Subway Surfers Review

Subway Surfers Review

May 7, 2014

When players first encounter Subway Surfers, perhaps the will think that this is just another Temple Run clone. But look closer: this is different enough to stand on its own legs.


In Subway Surfers, players take control of a boy named Jake. Jake is a guy who loves graffiti and trains and really likes to combine those things. When he’s spraying some grafitti on a train, an cop of some sort shows up with his dog. The first thing Jake does is running away and getting away as far as possible from the law enforcer. Because of this little back story, the game has a great concept and a new, fresh look on endless runner genre. Yes, it does look like Temple Run at its core, but it does enough to compete with and disassociate from it.

Jake runs over one of three train tracks. He can switch between them by swiping left or right. But un upward or downward swipe Jake will jump or duck respectively, jumping over and sliding under obstacles. The game reacts really well to the player input, with no mentionable lag. With a quick double tap, Jake jumps on his skateboard, riding even faster then before. This skateboard not only makes the player faster, it also provides a free hit – when players hit obstacles, it loses the game and has to start over. It’s a bit harsh but fair; paying attention is what his game requires from its players.

There are also a lot of ramps where Jake can run into and jump on top of a train. When he’s on one, he can move from train to train, as long as the game allows him to. Sometimes the trains stand still, making it particular easy to find his way. But at other times the trains will ride to the player, making them obstacles to dodge on the ground and moving platforms with increased difficulty when on top of them. It not only increases the difficulty, it also makes the game more fun by presenting players alternate ways to play and changing things up a bit. Subway Surfers provides players with lots of collectible stuff on the road (like Easter eggs and letters) and even power-ups! There is never a dull moment.

Subway Surfers plays great, looks great (those graphics a so slick, it’s incredible), has a great and easy to use control scheme and a lot of unlockables. Players can unlock extra players, boards and upgrades, all by just playing the game and collecting all the coins. While it will take them days to get everything, players can also buy it with real life money – but it is certainly not necessary. Therefore, Subway Surfers is one of the most enjoyable experiences on Android out there.

Subway Surfers Review

Subway Surfers Review

Oct 12, 2012

A lot of running games for Android try too hard to imitate Temple Run — some succeed and others do not. Subway Surfers, however, tries to hold its own ground while sharing a concept with its more popular predecessor. While most rules are the same, the difference lies in the approach and feel. If Temple Run is a way to relive Indiana Jones, Subway Surfers is a way to relive your childhood adventures (or fantasies).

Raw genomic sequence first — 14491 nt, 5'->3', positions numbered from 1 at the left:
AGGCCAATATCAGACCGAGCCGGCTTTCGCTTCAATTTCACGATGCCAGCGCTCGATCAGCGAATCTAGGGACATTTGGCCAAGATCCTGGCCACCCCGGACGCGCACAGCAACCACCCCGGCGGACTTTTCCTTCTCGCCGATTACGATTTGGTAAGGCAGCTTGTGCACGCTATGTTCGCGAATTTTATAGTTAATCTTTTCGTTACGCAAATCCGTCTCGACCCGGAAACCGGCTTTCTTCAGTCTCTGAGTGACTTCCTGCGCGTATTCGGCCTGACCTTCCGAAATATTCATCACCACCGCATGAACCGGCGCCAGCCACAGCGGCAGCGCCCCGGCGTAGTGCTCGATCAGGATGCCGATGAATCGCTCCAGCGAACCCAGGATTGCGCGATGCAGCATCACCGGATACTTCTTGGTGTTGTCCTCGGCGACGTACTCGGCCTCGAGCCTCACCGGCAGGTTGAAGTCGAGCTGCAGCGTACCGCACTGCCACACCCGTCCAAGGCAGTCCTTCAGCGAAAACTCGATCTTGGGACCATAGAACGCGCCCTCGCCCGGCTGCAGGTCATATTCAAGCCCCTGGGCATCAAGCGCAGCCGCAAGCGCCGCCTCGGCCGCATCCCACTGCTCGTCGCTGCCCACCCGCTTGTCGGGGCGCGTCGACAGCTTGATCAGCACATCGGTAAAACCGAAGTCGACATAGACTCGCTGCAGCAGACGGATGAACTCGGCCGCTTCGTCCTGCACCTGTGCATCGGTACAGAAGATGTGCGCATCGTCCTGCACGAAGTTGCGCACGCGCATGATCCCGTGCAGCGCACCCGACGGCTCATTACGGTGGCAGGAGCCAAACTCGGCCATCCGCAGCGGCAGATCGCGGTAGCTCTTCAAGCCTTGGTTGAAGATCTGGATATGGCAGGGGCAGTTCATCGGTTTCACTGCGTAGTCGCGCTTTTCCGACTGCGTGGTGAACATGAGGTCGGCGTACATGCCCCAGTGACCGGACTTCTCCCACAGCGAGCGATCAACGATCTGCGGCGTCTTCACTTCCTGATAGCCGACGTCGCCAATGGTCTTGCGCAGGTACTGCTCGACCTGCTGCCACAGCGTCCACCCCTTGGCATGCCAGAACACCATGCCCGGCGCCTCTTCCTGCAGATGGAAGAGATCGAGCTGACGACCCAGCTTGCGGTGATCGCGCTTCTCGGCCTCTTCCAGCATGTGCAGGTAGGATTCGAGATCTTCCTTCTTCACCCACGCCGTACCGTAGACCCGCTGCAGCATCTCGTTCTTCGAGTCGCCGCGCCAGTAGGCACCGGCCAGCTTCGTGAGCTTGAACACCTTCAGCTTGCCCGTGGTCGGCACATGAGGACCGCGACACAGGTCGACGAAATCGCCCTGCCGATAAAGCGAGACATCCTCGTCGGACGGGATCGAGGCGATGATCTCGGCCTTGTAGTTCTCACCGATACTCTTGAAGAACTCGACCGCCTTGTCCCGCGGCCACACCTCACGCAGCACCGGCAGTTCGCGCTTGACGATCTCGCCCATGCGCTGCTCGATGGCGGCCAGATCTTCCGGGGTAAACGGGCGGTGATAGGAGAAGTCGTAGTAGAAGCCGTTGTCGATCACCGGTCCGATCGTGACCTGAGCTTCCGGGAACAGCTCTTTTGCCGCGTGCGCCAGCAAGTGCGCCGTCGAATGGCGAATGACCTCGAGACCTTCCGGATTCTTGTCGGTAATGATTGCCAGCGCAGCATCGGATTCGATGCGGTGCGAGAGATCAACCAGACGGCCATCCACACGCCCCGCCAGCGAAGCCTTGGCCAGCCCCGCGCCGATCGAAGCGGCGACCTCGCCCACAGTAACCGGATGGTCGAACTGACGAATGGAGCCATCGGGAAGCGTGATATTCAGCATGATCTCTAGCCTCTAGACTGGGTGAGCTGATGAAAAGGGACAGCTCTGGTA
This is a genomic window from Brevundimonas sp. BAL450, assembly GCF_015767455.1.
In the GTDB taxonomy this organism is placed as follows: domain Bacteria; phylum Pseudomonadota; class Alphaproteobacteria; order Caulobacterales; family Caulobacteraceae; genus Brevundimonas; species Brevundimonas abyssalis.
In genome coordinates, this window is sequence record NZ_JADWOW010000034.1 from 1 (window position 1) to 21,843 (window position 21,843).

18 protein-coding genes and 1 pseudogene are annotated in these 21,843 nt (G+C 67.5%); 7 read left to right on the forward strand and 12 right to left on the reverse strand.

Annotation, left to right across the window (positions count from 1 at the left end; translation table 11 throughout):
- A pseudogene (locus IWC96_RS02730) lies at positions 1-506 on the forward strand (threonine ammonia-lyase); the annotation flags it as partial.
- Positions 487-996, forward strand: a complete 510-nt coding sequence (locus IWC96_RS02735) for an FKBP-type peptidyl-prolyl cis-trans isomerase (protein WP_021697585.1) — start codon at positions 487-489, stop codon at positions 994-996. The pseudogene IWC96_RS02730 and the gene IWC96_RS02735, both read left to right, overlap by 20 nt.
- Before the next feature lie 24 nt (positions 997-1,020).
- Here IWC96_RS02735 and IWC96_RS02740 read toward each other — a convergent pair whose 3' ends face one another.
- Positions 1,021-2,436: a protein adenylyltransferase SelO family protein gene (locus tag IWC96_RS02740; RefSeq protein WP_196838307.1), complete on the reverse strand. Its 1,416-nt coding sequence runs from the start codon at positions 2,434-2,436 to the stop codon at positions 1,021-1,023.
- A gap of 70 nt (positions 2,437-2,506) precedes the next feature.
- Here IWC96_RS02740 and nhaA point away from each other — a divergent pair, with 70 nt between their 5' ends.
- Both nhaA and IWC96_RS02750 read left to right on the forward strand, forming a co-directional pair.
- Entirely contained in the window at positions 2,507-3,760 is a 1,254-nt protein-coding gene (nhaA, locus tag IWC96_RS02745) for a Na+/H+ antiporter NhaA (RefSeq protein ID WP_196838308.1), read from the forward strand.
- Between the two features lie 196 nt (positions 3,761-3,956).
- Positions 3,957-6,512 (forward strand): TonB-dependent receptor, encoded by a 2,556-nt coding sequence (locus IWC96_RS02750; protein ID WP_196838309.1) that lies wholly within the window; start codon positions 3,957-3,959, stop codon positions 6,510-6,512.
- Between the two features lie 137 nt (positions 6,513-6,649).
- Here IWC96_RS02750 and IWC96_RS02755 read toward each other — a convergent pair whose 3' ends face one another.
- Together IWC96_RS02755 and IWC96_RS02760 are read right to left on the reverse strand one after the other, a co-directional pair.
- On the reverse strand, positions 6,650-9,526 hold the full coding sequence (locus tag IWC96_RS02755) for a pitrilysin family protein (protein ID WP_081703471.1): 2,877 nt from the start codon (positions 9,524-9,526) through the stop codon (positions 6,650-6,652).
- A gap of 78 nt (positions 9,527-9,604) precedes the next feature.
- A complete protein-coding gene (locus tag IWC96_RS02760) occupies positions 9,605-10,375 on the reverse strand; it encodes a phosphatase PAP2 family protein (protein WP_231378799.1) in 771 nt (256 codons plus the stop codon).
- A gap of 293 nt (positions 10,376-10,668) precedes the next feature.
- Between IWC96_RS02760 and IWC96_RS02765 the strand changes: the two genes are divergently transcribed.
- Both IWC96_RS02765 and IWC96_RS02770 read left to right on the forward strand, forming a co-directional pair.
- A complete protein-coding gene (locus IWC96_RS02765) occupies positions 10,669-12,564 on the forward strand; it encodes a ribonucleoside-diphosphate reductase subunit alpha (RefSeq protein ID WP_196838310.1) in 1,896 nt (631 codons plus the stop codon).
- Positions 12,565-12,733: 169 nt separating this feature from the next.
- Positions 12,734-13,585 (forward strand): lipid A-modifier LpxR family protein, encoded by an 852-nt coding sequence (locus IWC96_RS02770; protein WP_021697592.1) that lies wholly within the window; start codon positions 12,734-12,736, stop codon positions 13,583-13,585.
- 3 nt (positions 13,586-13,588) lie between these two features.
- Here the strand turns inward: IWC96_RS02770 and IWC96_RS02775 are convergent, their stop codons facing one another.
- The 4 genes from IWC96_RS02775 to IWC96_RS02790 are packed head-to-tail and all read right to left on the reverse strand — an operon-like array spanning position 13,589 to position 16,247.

The object of the game is not as much as unlocking new levels, but beating a high score by going as far as one can go. It’s a nice combination of cuteness and wit, where the hero needs to flee from the hands of the scary train inspector and his dog by zipping through railways while collecting coins and special items along the way. The default character is a boy named Jake, but more colorful characters are available for purchase at the store. The hero needs to dodge oncoming trains, otherwise he gets run over and caught by the train inspector.

Normally, the hero can run, jump and glide, but certain items along the rails provide boosts for faster running. A special shoe enables the hero to bounce with each step, allowing for longer strides. Jetpacks can also be lying on the tracks, and these makes the hero fly over the trains for a few seconds before it expires.

Although there are in-game purchases for more coins, one doesn’t really need it to enjoy the game. Coins may take a bit longer to accumulate without buying them, but it’s not entirely impossible to arrive to a decent amount. What I like about this game is its ability to hook me into it no matter how many times I’ve tried after a failed round. It usually hurts to start over, but with Subway Surfers, it doesn’t feel like a bad thing.

Another thing I like in this game is the superb quality of animation and graphics. For a free game, it’s pretty impressive. Subway Surfers is one of the few free games that is able to provide brilliant graphics, clever character designs and hip sound effects. Although the game is ad-supported, it doesn’t really make a huge distraction when playing. This is also a social game, allowing for sharing stats and achievements in Facebook. Invite friends, or challenge those who already play the game.

Game controls are very similar to that of other running games: using swiping motions up, down or sideways. However, there are times when I could have sworn I’ve swiped on time but the game didn’t respond as quickly, causing me to lose that round. It does come to a point when one can’t help but think it’s a game of luck and not of skill.

Given its very few glitches, Subway Surfers is still a great game to try. Because of its light-hearted nature, this game may appeal more to young children. That’s not to say adults won’t enjoy playing the game too. With excellent graphics and fun story line, this game is a must-try.